Pursuing Different Routes to Solve Income Inequality


Income inequality continues to be a significant issue, even with the economic improvement that has occurred over the last few years. But many in the private sector still don’t seem to get it.

Take XPO Logistics, for example. The Teamsters joined with labor leaders this week representing 15 European unions who represent XPO to challenge a plan that could give XPO CEO Bradley Jacobs a windfall stock award worth $110 million.

“We condemn this plan that could lavish Jacobs and other executives at XPO with massive stock awards that would be on the backs of workers in the United States and Europe,” Teamsters General President Jim Hoffa said. “We appreciate the support of our brothers and sisters in Europe. XPO needs to invest in the workers that are making the company successful, not just its CEO.”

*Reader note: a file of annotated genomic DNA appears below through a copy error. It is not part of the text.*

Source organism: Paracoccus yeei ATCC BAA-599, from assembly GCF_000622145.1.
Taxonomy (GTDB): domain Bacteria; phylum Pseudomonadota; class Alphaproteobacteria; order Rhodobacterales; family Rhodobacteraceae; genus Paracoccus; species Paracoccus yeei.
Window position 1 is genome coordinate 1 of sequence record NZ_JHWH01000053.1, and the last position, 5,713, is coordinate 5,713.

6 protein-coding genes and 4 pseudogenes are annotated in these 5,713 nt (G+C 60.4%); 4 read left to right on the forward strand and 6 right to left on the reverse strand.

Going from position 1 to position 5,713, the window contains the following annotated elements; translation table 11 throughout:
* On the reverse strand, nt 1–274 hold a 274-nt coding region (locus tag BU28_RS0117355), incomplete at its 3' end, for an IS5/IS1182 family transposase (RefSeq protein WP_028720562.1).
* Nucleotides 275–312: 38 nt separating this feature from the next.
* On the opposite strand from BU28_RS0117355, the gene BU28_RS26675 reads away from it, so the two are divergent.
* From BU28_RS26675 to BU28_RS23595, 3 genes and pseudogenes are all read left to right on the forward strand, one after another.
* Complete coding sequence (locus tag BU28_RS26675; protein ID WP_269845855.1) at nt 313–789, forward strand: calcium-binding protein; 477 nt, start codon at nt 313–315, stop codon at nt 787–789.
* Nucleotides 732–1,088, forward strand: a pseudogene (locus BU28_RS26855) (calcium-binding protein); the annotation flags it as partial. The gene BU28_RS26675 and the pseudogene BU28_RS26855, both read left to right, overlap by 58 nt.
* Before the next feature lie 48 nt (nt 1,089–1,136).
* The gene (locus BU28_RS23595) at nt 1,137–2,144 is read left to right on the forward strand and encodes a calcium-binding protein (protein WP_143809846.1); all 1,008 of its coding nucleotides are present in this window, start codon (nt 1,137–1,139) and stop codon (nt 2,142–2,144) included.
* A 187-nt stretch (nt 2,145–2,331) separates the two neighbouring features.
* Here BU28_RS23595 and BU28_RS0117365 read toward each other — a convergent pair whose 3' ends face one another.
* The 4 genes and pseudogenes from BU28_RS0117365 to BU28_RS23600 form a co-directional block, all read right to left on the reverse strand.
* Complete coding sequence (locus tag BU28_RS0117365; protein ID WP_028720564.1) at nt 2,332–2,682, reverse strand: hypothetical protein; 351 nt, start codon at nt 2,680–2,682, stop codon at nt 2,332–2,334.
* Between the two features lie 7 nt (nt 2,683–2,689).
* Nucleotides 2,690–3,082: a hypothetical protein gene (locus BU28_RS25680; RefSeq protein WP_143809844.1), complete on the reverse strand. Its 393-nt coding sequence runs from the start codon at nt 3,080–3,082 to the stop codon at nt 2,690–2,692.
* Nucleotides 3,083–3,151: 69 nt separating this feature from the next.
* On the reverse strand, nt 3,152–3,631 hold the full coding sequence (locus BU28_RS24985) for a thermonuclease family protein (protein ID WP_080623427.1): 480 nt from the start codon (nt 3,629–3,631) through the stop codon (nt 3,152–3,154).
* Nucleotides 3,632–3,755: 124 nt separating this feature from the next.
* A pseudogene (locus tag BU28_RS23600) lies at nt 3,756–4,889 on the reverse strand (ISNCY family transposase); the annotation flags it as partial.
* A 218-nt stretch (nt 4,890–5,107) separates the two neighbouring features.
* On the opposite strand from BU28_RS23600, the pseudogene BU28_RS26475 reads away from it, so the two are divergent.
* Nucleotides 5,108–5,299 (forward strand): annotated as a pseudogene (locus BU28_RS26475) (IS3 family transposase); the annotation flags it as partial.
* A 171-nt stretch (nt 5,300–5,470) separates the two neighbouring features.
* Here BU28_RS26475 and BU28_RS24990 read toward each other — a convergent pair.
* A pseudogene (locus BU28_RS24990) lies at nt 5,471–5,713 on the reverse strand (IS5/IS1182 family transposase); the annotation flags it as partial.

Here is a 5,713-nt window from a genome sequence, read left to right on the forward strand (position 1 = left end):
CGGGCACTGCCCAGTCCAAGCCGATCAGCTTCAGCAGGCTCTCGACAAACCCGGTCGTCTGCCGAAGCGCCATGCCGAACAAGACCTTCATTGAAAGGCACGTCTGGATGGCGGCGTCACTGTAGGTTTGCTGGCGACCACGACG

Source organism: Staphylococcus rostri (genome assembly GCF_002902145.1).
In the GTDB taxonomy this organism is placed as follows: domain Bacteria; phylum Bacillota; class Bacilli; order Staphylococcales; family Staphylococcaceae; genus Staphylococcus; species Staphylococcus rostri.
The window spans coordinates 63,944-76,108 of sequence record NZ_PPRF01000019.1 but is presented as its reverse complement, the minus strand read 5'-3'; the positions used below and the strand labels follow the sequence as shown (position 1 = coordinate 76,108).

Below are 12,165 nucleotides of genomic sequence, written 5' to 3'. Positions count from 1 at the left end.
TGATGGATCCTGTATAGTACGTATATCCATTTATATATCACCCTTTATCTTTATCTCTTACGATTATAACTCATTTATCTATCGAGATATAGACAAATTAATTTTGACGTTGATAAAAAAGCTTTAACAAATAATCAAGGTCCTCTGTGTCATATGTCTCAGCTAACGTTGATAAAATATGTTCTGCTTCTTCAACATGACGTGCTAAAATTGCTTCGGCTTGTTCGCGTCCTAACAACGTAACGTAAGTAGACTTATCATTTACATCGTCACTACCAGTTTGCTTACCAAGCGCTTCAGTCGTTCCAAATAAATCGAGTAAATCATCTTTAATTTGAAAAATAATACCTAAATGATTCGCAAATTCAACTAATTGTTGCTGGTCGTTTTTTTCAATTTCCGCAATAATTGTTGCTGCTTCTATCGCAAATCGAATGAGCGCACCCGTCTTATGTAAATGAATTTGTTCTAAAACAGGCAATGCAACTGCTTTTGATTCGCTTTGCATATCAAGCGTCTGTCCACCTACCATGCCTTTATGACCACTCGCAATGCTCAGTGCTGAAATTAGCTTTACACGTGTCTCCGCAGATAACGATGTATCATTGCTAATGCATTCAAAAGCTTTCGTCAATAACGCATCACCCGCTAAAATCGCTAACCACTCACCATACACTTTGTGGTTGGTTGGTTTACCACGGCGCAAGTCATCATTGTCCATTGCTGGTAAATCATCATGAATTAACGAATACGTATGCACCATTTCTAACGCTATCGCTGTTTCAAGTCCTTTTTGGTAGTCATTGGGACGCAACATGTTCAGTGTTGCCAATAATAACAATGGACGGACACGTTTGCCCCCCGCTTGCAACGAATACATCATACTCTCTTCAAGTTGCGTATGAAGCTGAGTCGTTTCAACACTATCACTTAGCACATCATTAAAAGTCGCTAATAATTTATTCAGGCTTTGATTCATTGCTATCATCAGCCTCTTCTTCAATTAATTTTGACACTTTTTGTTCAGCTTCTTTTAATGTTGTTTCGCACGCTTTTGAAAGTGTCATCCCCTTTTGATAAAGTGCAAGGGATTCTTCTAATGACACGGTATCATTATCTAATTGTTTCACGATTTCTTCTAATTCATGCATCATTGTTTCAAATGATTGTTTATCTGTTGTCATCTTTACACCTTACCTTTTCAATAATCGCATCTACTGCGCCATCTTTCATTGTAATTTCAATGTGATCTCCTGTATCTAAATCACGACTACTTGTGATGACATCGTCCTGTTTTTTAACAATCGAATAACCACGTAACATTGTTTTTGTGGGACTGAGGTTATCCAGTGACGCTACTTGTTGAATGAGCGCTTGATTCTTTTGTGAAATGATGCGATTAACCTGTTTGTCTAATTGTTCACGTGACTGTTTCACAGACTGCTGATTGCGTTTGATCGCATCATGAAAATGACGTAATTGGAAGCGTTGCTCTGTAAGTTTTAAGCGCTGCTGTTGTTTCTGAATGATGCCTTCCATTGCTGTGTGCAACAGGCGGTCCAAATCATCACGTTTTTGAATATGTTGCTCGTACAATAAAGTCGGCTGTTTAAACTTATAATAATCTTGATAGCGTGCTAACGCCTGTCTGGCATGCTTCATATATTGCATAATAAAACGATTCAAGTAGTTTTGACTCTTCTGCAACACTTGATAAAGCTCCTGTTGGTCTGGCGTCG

While employees are working hard to make the business successful, the out-of-touch XPO Board is coming up with plans that could line Jacobs’ pockets with millions. In the U.S., XPO workers receive lousy health care coverage that just got even more expensive and have no retirement security, while Jacobs could be in line to receive a $110 million stock award.

Some governments aren’t waiting for the private sector to police themselves. Just yesterday, Portland, Ore.’s city council voted to impose a surcharge on companies whose chief executives make more than 100 times the median pay of their workers.

The city is the first to take such action in this country. The additional 10 percent in taxes will be added to the business tax bill charged for those who exceed the threshold. The tax will take effect next year, after the Securities and Exchange Commission starts to require companies to calculate and disclose a comparison between their CEO’s pay and workers’ median pay.

There is no one fix for income inequality. The Teamsters and other unions are raising the heat on XPO because they want the public to know about the company’s unfair practices and change their ways. But as the Portland vote shows, there is a role for elected officials as well to bring fairness for all.